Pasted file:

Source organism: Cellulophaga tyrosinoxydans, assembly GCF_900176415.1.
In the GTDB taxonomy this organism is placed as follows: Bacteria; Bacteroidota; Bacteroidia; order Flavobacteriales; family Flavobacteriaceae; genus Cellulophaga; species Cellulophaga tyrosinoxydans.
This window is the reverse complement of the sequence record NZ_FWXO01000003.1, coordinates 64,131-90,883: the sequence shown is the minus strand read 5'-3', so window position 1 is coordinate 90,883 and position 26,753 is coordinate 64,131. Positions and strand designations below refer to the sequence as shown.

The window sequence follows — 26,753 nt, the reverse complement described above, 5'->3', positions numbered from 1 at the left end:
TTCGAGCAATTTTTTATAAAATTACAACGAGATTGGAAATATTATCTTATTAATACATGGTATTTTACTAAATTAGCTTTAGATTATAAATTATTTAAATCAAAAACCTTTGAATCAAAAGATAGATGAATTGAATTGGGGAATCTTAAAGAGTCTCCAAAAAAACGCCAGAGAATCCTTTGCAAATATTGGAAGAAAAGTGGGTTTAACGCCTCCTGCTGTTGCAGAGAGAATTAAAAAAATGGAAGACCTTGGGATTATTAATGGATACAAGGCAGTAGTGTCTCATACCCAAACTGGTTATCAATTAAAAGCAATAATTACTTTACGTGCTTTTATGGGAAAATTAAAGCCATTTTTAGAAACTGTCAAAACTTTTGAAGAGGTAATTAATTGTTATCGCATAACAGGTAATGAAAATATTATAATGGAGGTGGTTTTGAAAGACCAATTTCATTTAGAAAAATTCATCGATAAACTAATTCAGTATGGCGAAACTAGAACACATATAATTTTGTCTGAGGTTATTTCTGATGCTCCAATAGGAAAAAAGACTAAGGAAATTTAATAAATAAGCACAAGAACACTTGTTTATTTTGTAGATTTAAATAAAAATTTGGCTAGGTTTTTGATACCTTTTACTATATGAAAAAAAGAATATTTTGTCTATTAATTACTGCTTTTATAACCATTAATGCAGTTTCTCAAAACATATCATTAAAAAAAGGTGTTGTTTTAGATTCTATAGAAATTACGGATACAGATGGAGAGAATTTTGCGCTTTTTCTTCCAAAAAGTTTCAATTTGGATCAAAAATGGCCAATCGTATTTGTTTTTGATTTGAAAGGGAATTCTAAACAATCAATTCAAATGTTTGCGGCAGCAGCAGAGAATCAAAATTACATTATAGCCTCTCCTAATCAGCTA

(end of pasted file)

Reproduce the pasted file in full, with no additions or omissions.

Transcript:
Source organism: Cellulophaga tyrosinoxydans, assembly GCF_900176415.1.
In the GTDB taxonomy this organism is placed as follows: Bacteria; Bacteroidota; Bacteroidia; order Flavobacteriales; family Flavobacteriaceae; genus Cellulophaga; species Cellulophaga tyrosinoxydans.
This window is the reverse complement of the sequence record NZ_FWXO01000003.1, coordinates 64,131-90,883: the sequence shown is the minus strand read 5'-3', so window position 1 is coordinate 90,883 and position 26,753 is coordinate 64,131. Positions and strand designations below refer to the sequence as shown.

The window sequence follows — 26,753 nt, the reverse complement described above, 5'->3', positions numbered from 1 at the left end:
TTCGAGCAATTTTTTATAAAATTACAACGAGATTGGAAATATTATCTTATTAATACATGGTATTTTACTAAATTAGCTTTAGATTATAAATTATTTAAATCAAAAACCTTTGAATCAAAAGATAGATGAATTGAATTGGGGAATCTTAAAGAGTCTCCAAAAAAACGCCAGAGAATCCTTTGCAAATATTGGAAGAAAAGTGGGTTTAACGCCTCCTGCTGTTGCAGAGAGAATTAAAAAAATGGAAGACCTTGGGATTATTAATGGATACAAGGCAGTAGTGTCTCATACCCAAACTGGTTATCAATTAAAAGCAATAATTACTTTACGTGCTTTTATGGGAAAATTAAAGCCATTTTTAGAAACTGTCAAAACTTTTGAAGAGGTAATTAATTGTTATCGCATAACAGGTAATGAAAATATTATAATGGAGGTGGTTTTGAAAGACCAATTTCATTTAGAAAAATTCATCGATAAACTAATTCAGTATGGCGAAACTAGAACACATATAATTTTGTCTGAGGTTATTTCTGATGCTCCAATAGGAAAAAAGACTAAGGAAATTTAATAAATAAGCACAAGAACACTTGTTTATTTTGTAGATTTAAATAAAAATTTGGCTAGGTTTTTGATACCTTTTACTATATGAAAAAAAGAATATTTTGTCTATTAATTACTGCTTTTATAACCATTAATGCAGTTTCTCAAAACATATCATTAAAAAAAGGTGTTGTTTTAGATTCTATAGAAATTACGGATACAGATGGAGAGAATTTTGCGCTTTTTCTTCCAAAAAGTTTCAATTTGGATCAAAAATGGCCAATCGTATTTGTTTTTGATTTGAAAGGGAATTCTAAACAATCAATTCAAATGTTTGCGGCAGCAGCAGAGAATCAAAATTACATTATAGCCTCTCCTAATCAGCTA